Step Ten: Slap a stamp on that manuscript and send it off to Judgment Day. You will probably get rejected. A nice little form letter will arrive in the mail long after you stopped impulsively checking your mailbox. If you get lucky, some thoughtful submissions editor will scrawl one line about how you should keep trying.  It will crush your soul. All of your hard work! All those hours!

Step Eleven: Repeat Step Ten. Again. Again. Again. Again. Again.

Keep writing, even when those rejection letters start to pile up. They aren’t proof of anything other than your specific piece wasn’t the right fit for that particular publisher at this exact moment. With an eye for careful editing and thoughtful submissions process, you are sure to succeed and become a published author!

Check out our website for more articles, to find a professional editor, or to learn more about us! Follow us on Twitter, Facebook, and Pinterest!

Welcome to the LetterWorks first blog post!

When first beginning in the cyberworld, it is polite to say “Hello World!”

And that is what we are doing to help serve the writing community.  At TheLetterWorks.com, we strive to improve your quality of work no matter what you are working on.  If you are writing a short story, a school paper, a novel or even a technical report, we can help give it a technical polish.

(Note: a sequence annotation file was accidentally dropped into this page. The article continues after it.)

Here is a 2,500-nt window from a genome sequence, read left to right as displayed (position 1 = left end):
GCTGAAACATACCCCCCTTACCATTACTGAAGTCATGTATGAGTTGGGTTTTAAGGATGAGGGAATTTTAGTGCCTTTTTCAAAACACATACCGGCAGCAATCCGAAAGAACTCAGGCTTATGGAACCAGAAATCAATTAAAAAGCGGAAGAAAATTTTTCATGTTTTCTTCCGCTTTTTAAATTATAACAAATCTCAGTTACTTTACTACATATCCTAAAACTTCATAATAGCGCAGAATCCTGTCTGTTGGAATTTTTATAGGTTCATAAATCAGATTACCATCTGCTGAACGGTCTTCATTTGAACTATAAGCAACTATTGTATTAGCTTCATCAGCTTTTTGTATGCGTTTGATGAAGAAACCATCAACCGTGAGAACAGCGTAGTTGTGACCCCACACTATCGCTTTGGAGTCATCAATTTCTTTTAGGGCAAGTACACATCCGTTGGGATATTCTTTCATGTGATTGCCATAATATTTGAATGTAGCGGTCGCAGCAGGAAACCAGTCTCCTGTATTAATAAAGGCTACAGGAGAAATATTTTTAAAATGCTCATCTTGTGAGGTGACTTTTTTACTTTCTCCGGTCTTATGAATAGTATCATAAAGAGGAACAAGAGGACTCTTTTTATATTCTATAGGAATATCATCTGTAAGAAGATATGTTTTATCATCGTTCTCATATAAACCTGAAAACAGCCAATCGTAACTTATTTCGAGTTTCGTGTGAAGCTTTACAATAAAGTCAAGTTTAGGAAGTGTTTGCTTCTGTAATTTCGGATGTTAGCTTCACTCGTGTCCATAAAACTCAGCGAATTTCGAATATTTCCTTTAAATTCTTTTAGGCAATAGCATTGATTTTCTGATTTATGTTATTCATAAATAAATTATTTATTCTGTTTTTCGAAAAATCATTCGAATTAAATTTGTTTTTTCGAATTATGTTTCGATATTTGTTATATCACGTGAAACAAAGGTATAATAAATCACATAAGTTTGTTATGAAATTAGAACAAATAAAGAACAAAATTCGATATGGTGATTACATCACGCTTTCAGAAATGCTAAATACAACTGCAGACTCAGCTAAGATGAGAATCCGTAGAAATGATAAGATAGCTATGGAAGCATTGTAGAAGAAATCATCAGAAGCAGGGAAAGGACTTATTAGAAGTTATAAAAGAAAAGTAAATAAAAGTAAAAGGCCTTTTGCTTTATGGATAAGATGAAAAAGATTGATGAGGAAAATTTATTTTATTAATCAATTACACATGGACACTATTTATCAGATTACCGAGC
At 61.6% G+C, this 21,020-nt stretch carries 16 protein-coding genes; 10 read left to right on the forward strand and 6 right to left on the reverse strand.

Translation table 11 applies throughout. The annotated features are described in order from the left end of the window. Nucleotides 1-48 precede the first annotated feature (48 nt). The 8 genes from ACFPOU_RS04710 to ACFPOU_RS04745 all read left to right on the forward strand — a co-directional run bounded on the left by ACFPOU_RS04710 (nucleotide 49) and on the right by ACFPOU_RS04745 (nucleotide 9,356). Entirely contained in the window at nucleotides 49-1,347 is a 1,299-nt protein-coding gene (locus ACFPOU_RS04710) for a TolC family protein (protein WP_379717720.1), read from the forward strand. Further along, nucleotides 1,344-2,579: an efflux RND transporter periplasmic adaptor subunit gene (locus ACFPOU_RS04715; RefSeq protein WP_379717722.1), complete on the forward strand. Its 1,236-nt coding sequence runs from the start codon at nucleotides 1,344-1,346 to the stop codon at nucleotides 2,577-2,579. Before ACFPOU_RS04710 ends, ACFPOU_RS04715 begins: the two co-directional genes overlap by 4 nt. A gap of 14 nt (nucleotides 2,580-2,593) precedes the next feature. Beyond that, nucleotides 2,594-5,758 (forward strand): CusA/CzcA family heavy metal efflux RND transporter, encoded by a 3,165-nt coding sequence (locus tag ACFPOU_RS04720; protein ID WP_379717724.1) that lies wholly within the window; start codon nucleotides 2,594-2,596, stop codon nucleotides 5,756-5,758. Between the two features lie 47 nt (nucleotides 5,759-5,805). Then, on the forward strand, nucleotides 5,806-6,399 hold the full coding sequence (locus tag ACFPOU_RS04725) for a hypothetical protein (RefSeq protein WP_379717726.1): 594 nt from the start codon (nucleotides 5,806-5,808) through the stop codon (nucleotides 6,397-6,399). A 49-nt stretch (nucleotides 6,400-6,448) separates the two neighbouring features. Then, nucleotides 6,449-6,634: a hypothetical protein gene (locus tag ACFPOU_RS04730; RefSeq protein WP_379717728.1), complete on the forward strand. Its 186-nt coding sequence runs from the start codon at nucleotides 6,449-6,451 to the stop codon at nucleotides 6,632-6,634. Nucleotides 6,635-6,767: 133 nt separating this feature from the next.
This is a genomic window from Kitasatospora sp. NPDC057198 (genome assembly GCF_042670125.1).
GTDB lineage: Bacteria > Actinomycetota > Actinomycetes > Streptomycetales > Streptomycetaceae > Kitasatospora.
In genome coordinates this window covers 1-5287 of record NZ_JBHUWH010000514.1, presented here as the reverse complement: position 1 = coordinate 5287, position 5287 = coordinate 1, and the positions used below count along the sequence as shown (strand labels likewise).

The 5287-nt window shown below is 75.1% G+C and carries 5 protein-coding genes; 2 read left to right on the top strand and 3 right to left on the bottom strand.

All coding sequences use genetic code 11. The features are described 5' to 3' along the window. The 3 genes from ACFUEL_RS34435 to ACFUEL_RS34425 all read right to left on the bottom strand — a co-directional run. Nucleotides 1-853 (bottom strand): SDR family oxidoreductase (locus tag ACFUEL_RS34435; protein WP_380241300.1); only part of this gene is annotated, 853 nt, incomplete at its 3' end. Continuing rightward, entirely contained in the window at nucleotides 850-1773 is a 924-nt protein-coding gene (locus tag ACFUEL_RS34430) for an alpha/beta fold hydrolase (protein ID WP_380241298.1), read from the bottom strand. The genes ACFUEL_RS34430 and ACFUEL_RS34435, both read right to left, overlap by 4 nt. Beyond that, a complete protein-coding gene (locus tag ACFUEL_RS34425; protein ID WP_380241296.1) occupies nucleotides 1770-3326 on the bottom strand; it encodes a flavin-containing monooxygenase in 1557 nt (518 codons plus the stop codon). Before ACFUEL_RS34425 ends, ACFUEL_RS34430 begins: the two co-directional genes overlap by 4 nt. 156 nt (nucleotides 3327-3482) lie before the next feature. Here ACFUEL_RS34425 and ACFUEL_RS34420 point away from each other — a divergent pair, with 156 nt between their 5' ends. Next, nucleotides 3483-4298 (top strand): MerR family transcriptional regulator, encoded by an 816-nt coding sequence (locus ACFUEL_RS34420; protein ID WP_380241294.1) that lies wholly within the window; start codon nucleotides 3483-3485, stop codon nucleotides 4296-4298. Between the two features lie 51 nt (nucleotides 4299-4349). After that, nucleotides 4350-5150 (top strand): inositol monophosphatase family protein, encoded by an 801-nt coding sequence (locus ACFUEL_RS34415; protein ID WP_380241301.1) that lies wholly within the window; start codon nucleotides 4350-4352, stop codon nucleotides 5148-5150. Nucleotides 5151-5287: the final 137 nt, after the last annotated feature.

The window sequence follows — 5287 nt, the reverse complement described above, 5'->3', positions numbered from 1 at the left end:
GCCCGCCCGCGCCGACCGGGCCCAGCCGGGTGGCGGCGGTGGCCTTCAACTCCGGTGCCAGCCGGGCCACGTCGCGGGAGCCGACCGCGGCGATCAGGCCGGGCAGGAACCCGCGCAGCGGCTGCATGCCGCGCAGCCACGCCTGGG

Our blog is intended to help guide authors in a gentle but informed way, kind of like our edits.  We hope you will enjoy the various styles of writing by our award winning editors (who happen to be accomplished authors in their own rights).

I hope you will enjoy viewing our website and blog and share it with your friends and family.  Check out our Facebook, Twitter and Pinterest accounts, too!  And if you have any suggestions, please let us know.

Best regards,

Sander (the webmaster)